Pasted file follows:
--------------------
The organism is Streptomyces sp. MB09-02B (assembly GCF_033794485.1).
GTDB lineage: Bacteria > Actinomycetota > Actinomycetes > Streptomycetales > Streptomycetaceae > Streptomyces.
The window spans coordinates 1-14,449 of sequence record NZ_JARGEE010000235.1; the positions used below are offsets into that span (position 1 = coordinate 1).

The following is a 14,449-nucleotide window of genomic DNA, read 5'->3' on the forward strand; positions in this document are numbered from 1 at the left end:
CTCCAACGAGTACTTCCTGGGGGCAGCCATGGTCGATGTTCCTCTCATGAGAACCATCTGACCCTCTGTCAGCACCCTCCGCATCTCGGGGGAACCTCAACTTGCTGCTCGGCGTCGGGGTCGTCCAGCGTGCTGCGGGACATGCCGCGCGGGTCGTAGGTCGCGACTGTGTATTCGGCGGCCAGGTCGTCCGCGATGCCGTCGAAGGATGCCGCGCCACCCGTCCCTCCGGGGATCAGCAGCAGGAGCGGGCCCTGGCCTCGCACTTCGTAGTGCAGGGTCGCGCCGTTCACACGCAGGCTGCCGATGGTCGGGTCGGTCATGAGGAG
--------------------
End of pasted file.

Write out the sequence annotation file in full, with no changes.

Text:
The organism is Streptomyces sp. MB09-02B (assembly GCF_033794485.1).
GTDB lineage: Bacteria > Actinomycetota > Actinomycetes > Streptomycetales > Streptomycetaceae > Streptomyces.
The window spans coordinates 1-14,449 of sequence record NZ_JARGEE010000235.1; the positions used below are offsets into that span (position 1 = coordinate 1).

The following is a 14,449-nucleotide window of genomic DNA, read 5'->3' on the forward strand; positions in this document are numbered from 1 at the left end:
CTCCAACGAGTACTTCCTGGGGGCAGCCATGGTCGATGTTCCTCTCATGAGAACCATCTGACCCTCTGTCAGCACCCTCCGCATCTCGGGGGAACCTCAACTTGCTGCTCGGCGTCGGGGTCGTCCAGCGTGCTGCGGGACATGCCGCGCGGGTCGTAGGTCGCGACTGTGTATTCGGCGGCCAGGTCGTCCGCGATGCCGTCGAAGGATGCCGCGCCACCCGTCCCTCCGGGGATCAGCAGCAGGAGCGGGCCCTGGCCTCGCACTTCGTAGTGCAGGGTCGCGCCGTTCACACGCAGGCTGCCGATGGTCGGGTCGGTCATGAGGAG